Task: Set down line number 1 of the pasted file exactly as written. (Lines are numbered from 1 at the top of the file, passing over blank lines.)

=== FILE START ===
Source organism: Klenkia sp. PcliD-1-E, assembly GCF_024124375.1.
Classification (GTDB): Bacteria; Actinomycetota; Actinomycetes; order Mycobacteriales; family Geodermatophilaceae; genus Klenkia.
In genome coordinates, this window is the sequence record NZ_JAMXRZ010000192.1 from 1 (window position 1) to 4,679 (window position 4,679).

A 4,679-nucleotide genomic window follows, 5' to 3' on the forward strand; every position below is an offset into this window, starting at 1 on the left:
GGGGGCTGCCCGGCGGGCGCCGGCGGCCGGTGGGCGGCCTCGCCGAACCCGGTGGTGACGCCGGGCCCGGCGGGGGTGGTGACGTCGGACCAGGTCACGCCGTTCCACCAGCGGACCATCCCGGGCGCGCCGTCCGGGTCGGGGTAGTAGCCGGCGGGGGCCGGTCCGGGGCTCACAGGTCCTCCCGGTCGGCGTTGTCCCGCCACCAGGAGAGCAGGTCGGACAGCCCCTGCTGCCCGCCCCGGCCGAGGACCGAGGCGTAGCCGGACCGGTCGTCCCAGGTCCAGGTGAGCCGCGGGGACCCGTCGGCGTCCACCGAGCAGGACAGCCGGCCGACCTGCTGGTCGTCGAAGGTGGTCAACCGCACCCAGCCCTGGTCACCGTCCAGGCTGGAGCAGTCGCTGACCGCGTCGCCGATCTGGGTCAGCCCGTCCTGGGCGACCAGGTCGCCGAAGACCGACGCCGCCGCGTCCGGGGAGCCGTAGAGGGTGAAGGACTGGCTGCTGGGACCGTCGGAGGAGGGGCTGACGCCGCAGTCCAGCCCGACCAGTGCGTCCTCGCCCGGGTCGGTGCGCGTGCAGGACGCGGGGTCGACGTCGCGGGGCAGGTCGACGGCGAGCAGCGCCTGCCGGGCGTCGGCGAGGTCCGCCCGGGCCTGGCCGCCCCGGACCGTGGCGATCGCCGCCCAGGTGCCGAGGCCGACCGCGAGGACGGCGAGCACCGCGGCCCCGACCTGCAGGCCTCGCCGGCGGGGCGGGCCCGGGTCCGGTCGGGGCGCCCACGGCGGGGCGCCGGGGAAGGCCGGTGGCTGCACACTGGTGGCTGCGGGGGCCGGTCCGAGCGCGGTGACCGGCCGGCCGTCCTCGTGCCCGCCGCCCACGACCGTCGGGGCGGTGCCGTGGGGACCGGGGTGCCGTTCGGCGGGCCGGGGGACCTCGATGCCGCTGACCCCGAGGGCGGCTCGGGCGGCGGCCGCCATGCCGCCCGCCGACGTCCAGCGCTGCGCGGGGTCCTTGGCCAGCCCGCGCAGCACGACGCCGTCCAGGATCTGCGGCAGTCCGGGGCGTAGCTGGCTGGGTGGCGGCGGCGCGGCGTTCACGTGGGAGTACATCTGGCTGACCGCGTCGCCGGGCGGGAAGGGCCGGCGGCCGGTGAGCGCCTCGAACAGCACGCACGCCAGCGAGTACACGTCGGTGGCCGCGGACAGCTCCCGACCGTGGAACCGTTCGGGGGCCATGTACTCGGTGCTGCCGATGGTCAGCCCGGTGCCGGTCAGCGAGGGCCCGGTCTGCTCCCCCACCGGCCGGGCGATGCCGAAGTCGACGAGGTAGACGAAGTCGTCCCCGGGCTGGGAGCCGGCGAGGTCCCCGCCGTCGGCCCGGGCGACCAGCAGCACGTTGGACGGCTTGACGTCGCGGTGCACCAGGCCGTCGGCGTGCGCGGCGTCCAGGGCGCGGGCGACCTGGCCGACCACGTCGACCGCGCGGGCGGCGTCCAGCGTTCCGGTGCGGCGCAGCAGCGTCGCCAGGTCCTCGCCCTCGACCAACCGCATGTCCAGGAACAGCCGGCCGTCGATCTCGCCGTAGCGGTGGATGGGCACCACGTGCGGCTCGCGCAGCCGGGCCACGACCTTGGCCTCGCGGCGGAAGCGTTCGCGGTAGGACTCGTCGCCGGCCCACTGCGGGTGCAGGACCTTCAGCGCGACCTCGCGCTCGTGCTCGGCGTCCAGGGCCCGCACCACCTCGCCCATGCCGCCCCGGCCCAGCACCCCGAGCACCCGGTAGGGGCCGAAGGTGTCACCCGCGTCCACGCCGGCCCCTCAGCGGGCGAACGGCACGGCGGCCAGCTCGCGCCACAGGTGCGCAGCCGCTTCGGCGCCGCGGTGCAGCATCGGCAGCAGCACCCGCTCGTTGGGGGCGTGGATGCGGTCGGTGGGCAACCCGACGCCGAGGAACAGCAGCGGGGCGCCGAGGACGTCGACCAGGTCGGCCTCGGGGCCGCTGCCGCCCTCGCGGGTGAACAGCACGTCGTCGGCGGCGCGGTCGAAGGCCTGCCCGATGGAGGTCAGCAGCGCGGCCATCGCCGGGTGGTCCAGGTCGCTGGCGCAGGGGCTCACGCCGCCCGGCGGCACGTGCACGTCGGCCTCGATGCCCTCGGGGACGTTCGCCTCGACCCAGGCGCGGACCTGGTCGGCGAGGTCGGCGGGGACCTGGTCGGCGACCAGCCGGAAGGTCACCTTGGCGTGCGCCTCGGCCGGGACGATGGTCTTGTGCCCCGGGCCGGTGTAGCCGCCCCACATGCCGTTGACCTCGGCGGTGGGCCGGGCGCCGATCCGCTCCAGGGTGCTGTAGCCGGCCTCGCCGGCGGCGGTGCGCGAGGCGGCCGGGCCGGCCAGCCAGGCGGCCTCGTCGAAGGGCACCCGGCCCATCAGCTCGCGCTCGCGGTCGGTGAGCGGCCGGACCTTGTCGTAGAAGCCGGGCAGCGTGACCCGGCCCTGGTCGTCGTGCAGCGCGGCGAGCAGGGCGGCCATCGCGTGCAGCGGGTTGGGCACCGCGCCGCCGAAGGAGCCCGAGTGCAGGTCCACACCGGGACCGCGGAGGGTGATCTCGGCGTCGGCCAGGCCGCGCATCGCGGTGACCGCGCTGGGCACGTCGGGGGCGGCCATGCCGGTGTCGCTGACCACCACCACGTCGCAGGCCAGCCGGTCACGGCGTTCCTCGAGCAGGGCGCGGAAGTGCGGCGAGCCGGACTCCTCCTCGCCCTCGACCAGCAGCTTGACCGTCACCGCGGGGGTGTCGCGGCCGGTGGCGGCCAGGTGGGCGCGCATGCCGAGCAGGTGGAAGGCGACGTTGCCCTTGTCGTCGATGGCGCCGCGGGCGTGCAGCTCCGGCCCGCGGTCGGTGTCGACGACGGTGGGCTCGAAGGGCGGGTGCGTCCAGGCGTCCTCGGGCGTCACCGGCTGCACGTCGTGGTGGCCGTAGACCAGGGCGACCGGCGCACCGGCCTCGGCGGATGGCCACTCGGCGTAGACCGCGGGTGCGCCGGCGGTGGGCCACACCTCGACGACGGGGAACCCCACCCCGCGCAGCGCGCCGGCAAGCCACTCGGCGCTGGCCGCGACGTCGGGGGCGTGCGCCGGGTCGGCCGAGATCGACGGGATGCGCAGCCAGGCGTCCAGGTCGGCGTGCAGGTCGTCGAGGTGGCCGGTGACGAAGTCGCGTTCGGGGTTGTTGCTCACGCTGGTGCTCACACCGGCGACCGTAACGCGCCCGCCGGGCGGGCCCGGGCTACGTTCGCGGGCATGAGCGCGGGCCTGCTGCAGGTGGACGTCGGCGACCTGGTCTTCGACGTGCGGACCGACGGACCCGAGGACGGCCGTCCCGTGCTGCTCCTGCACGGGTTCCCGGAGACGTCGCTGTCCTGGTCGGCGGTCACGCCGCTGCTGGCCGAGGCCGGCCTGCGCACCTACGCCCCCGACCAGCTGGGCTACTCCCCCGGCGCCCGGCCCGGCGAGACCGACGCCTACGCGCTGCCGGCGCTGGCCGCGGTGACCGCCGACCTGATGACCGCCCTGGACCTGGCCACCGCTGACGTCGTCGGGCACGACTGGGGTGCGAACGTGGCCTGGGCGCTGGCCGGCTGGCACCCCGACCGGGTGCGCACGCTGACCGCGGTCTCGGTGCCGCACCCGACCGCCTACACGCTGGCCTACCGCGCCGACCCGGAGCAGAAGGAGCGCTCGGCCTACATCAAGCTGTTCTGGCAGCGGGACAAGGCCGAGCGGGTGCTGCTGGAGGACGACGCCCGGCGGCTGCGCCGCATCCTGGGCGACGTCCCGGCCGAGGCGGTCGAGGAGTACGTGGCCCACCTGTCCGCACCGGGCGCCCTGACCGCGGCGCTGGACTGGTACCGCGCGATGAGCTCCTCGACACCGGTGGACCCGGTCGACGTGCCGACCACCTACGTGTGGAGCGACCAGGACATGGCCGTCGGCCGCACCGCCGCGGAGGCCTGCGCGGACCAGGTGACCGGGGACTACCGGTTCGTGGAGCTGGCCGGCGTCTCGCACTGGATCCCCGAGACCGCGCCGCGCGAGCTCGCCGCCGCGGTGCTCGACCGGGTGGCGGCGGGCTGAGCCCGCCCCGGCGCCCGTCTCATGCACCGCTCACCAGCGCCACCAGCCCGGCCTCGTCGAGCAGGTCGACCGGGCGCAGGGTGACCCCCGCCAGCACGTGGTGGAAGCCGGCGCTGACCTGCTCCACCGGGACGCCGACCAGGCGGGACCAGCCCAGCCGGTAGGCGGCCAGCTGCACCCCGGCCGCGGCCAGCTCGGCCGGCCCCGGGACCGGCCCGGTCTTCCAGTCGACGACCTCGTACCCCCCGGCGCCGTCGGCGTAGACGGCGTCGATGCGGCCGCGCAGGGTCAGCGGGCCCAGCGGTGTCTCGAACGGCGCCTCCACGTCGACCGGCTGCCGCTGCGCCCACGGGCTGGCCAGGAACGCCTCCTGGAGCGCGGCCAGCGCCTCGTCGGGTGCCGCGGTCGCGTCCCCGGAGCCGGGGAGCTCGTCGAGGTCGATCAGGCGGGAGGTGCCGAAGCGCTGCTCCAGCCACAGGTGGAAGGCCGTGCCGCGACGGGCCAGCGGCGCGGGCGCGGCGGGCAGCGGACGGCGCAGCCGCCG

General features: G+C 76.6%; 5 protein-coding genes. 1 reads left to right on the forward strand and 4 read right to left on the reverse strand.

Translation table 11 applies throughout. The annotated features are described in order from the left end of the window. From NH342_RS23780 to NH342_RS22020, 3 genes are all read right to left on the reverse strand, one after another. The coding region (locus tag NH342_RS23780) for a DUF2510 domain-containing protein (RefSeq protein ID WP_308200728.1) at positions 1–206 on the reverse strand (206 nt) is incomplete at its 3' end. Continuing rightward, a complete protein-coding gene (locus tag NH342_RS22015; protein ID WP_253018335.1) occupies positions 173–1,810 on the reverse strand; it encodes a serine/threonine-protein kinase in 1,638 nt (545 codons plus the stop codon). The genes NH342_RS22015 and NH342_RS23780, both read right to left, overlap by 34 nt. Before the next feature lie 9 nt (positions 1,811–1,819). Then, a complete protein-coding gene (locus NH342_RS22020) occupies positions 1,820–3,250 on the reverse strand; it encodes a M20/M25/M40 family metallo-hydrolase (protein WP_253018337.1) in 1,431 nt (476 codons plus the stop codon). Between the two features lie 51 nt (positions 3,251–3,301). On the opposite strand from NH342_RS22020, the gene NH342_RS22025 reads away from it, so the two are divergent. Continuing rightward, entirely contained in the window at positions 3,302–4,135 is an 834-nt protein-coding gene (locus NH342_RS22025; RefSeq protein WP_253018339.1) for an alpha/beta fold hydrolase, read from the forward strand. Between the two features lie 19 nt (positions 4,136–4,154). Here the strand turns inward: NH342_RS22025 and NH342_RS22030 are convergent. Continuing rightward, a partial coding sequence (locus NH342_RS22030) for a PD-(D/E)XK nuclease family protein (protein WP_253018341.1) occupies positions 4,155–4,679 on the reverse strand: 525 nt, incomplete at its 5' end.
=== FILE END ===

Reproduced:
Source organism: Klenkia sp. PcliD-1-E, assembly GCF_024124375.1.